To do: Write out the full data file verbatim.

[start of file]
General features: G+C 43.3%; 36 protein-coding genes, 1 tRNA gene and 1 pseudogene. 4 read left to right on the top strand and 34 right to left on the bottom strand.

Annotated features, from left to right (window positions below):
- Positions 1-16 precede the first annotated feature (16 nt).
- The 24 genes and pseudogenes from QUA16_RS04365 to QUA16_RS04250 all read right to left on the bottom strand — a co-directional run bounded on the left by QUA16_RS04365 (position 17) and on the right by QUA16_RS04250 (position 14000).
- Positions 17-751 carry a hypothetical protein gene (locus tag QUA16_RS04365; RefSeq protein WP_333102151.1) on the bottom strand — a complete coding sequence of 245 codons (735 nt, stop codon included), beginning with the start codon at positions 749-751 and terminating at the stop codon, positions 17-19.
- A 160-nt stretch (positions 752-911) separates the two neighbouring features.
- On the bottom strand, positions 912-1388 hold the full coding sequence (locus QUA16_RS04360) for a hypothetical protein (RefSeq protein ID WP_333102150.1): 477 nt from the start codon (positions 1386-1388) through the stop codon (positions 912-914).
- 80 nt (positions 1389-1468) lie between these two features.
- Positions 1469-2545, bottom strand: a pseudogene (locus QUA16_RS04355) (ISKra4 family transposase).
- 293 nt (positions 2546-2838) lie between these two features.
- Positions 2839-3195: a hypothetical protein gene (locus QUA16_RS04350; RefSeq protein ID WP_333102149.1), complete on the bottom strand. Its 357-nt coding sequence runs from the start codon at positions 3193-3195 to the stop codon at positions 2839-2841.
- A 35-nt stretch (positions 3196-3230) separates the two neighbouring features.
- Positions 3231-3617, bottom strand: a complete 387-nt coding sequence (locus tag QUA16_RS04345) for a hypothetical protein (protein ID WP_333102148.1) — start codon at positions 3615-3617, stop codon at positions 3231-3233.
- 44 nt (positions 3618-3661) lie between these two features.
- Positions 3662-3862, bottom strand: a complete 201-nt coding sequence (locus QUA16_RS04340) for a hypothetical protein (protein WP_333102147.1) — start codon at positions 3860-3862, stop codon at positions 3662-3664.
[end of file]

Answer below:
General features: G+C 43.3%; 36 protein-coding genes, 1 tRNA gene and 1 pseudogene. 4 read left to right on the top strand and 34 right to left on the bottom strand.

Annotated features, from left to right (window positions below):
- Positions 1-16 precede the first annotated feature (16 nt).
- The 24 genes and pseudogenes from QUA16_RS04365 to QUA16_RS04250 all read right to left on the bottom strand — a co-directional run bounded on the left by QUA16_RS04365 (position 17) and on the right by QUA16_RS04250 (position 14000).
- Positions 17-751 carry a hypothetical protein gene (locus tag QUA16_RS04365; RefSeq protein WP_333102151.1) on the bottom strand — a complete coding sequence of 245 codons (735 nt, stop codon included), beginning with the start codon at positions 749-751 and terminating at the stop codon, positions 17-19.
- A 160-nt stretch (positions 752-911) separates the two neighbouring features.
- On the bottom strand, positions 912-1388 hold the full coding sequence (locus QUA16_RS04360) for a hypothetical protein (RefSeq protein ID WP_333102150.1): 477 nt from the start codon (positions 1386-1388) through the stop codon (positions 912-914).
- 80 nt (positions 1389-1468) lie between these two features.
- Positions 1469-2545, bottom strand: a pseudogene (locus QUA16_RS04355) (ISKra4 family transposase).
- 293 nt (positions 2546-2838) lie between these two features.
- Positions 2839-3195: a hypothetical protein gene (locus QUA16_RS04350; RefSeq protein ID WP_333102149.1), complete on the bottom strand. Its 357-nt coding sequence runs from the start codon at positions 3193-3195 to the stop codon at positions 2839-2841.
- A 35-nt stretch (positions 3196-3230) separates the two neighbouring features.
- Positions 3231-3617, bottom strand: a complete 387-nt coding sequence (locus tag QUA16_RS04345) for a hypothetical protein (protein ID WP_333102148.1) — start codon at positions 3615-3617, stop codon at positions 3231-3233.
- 44 nt (positions 3618-3661) lie between these two features.
- Positions 3662-3862, bottom strand: a complete 201-nt coding sequence (locus QUA16_RS04340) for a hypothetical protein (protein WP_333102147.1) — start codon at positions 3860-3862, stop codon at positions 3662-3664.